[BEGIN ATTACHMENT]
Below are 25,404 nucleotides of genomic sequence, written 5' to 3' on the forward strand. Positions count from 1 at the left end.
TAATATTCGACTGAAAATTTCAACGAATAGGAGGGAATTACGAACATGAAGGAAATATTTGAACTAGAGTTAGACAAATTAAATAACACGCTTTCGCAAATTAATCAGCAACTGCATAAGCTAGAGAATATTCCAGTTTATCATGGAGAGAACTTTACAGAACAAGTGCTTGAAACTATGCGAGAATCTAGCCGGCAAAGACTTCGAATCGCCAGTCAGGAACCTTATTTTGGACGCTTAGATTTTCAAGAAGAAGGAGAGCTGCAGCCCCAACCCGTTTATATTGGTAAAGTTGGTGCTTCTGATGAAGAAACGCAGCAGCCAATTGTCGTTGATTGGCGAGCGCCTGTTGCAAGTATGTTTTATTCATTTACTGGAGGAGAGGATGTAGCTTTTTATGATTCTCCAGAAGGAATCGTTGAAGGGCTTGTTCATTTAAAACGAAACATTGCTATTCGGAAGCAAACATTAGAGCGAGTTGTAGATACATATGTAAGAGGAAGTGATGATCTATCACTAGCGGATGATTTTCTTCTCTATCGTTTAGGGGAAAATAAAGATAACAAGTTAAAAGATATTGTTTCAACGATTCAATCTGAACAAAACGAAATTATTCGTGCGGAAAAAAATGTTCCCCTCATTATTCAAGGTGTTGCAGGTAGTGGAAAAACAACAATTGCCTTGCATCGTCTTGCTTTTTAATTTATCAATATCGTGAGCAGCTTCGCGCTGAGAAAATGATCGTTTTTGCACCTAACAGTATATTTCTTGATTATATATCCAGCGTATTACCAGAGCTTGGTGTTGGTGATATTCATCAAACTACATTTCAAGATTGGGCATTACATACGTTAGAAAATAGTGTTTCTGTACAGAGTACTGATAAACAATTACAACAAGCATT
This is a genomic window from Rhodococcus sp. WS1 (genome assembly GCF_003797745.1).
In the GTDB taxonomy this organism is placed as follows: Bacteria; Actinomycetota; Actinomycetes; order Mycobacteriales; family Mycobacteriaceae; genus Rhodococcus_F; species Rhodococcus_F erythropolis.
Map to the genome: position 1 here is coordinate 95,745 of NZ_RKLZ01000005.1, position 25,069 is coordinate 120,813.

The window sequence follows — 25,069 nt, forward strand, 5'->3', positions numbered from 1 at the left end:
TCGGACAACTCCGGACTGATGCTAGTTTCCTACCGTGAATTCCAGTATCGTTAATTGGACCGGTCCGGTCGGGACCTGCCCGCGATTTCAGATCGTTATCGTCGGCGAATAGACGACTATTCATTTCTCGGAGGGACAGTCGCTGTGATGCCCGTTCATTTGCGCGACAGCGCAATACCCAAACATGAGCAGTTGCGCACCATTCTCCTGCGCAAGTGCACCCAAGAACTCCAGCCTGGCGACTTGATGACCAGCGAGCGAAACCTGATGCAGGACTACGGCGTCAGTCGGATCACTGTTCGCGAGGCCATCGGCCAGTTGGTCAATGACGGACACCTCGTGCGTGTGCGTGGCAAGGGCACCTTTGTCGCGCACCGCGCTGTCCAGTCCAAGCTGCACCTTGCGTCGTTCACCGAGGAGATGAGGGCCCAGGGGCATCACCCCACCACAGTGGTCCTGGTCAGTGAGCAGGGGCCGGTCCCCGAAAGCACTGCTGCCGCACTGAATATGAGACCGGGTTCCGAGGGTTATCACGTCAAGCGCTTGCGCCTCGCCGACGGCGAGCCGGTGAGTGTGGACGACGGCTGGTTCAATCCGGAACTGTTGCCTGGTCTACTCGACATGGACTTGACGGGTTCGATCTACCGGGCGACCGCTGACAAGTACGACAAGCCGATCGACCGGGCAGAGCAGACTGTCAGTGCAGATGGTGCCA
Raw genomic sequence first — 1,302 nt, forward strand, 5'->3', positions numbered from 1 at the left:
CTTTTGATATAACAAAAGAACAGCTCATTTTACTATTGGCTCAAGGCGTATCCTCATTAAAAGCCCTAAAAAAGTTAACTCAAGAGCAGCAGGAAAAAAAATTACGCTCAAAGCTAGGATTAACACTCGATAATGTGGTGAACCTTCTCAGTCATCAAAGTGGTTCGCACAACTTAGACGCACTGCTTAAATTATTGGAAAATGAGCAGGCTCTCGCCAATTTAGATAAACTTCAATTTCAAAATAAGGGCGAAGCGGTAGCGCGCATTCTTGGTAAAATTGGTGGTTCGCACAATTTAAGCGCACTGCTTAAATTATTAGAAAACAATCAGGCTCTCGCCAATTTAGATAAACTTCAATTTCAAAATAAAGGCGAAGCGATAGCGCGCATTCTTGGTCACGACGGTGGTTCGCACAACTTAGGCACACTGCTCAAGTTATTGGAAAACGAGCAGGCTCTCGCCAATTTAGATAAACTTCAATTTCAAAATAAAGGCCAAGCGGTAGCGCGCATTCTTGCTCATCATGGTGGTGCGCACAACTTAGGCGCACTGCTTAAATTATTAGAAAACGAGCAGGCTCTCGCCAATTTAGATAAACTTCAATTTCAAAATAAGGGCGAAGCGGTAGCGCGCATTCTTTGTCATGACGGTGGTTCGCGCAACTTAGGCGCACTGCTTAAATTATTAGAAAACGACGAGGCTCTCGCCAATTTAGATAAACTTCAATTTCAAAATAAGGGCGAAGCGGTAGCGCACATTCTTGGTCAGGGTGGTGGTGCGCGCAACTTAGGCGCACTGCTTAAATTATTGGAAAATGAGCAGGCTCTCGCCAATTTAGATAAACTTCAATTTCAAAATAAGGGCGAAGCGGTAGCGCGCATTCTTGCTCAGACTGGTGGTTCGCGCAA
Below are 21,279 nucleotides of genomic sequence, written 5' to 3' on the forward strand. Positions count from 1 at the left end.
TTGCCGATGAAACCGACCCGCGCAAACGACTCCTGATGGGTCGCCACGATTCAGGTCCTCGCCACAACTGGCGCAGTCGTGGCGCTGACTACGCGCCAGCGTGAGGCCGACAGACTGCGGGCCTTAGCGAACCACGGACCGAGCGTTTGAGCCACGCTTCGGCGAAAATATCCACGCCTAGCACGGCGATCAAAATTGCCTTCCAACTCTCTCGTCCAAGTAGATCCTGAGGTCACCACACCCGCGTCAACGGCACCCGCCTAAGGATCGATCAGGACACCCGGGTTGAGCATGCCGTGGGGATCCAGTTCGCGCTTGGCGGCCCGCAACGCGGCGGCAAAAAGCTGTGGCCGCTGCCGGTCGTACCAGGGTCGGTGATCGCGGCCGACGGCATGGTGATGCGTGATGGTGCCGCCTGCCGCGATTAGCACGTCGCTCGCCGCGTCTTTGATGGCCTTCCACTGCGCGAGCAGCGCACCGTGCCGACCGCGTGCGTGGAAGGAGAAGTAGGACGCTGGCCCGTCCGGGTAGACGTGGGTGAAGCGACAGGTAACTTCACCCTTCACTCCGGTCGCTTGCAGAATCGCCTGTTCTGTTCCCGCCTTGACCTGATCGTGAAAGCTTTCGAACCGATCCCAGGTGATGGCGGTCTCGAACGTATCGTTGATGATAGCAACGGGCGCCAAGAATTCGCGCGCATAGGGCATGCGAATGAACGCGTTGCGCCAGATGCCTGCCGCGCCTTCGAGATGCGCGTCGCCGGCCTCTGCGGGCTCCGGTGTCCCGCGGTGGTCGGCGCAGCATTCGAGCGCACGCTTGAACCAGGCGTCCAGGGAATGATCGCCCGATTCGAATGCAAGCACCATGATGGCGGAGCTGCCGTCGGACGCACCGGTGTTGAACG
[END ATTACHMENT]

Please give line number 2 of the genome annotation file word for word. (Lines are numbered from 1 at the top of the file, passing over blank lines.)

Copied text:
TAATATTCGACTGAAAATTTCAACGAATAGGAGGGAATTACGAACATGAAGGAAATATTTGAACTAGAGTTAGACAAATTAAATAACACGCTTTCGCAAATTAATCAGCAACTGCATAAGCTAGAGAATATTCCAGTTTATCATGGAGAGAACTTTACAGAACAAGTGCTTGAAACTATGCGAGAATCTAGCCGGCAAAGACTTCGAATCGCCAGTCAGGAACCTTATTTTGGACGCTTAGATTTTCAAGAAGAAGGAGAGCTGCAGCCCCAACCCGTTTATATTGGTAAAGTTGGTGCTTCTGATGAAGAAACGCAGCAGCCAATTGTCGTTGATTGGCGAGCGCCTGTTGCAAGTATGTTTTATTCATTTACTGGAGGAGAGGATGTAGCTTTTTATGATTCTCCAGAAGGAATCGTTGAAGGGCTTGTTCATTTAAAACGAAACATTGCTATTCGGAAGCAAACATTAGAGCGAGTTGTAGATACATATGTAAGAGGAAGTGATGATCTATCACTAGCGGATGATTTTCTTCTCTATCGTTTAGGGGAAAATAAAGATAACAAGTTAAAAGATATTGTTTCAACGATTCAATCTGAACAAAACGAAATTATTCGTGCGGAAAAAAATGTTCCCCTCATTATTCAAGGTGTTGCAGGTAGTGGAAAAACAACAATTGCCTTGCATCGTCTTGCTTTTTAATTTATCAATATCGTGAGCAGCTTCGCGCTGAGAAAATGATCGTTTTTGCACCTAACAGTATATTTCTTGATTATATATCCAGCGTATTACCAGAGCTTGGTGTTGGTGATATTCATCAAACTACATTTCAAGATTGGGCATTACATACGTTAGAAAATAGTGTTTCTGTACAGAGTACTGATAAACAATTACAACAAGCATT